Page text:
Review: Flinch (Netflix)

The new “game show,” Flinch on Netfix will leave you with many questions both during and after:

What are the rules?

Who are these hosts and why do we care?

What’s the actual point of this show?

What have I just done with the little precious time I have in my life watching this?

Let’s start with this; it isn’t technically a game show because there is no prize! We’ve devolved so much so that now people will humiliate themselves for nothing more than screen time. It’s basically the Tide Pod challenge for adults. “Look at me, I’m making a fool of myself on a screen!”

The only skill on display are the contestants’ ability to fight their own bodies’ automatic responses, which leaves to another question; is it a necessary life skill to be able to not move at all when a giant balloon pops right next to your face, or a washing machine flies through the air directly at your head? In each of the 10 episodes, eight contestants participate in three challenges, all filmed in barns on a Northern Ireland farm, and constructed out of materials that appear to be homemade, apparently by a psychopath.

The challenges themselves are like the contraptions from Saw, except instead of gruesome, splattery death, they produce some kind of punishment that ranges from physical pain (electric shock, produce dropped on their heads) to annoyance (whipped cream in their faces). Which is where the most insulting part of this show arrives; no one who is sane actually believed this show was going to do permanent harm to these participants, but the “punishments,” are laughably fake to the point where my wife and I were left arguing over whether there was the smallest amount of current or no current emitting from the cattle prod. If you’ve ever been shocked on any level, you’ll understand why when you see the lack of response by the participants.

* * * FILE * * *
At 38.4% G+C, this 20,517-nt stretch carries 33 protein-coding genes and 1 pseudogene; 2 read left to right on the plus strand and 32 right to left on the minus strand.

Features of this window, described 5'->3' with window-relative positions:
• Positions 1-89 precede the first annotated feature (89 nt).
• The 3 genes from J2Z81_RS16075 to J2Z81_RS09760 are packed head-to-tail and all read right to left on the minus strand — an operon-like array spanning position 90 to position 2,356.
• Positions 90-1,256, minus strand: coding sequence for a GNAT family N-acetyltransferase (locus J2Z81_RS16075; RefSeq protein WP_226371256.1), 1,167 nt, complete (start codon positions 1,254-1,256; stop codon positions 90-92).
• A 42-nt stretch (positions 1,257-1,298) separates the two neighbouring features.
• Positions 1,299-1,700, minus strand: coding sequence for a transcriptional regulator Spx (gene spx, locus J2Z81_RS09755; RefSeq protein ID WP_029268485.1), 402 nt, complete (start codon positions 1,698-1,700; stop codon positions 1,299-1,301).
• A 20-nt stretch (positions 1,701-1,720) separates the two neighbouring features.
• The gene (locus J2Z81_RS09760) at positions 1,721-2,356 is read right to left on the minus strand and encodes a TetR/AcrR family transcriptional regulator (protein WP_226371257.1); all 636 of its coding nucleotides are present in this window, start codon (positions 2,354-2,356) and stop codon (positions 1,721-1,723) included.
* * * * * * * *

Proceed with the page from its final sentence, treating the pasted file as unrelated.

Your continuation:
Flinch is also entirely unconcerned about what constitutes a flinch; while it’s often obvious, the show’s enforcement is very arbitrary. Over time, that makes it less interesting to watch, because if one person moving their eyes counts as a flinch and another person moving their eyes does not, what is the point? And speaking of no point, we are supposedly supposed to care about which one of these three no-name hosts, who add nothing to the show, will wind up being the final punishment.

Each of the 10 episodes is less than 30 minutes and that’s 31 minutes too long. Don’t do it, unless you want to laugh and analyze exactly how bad it is.

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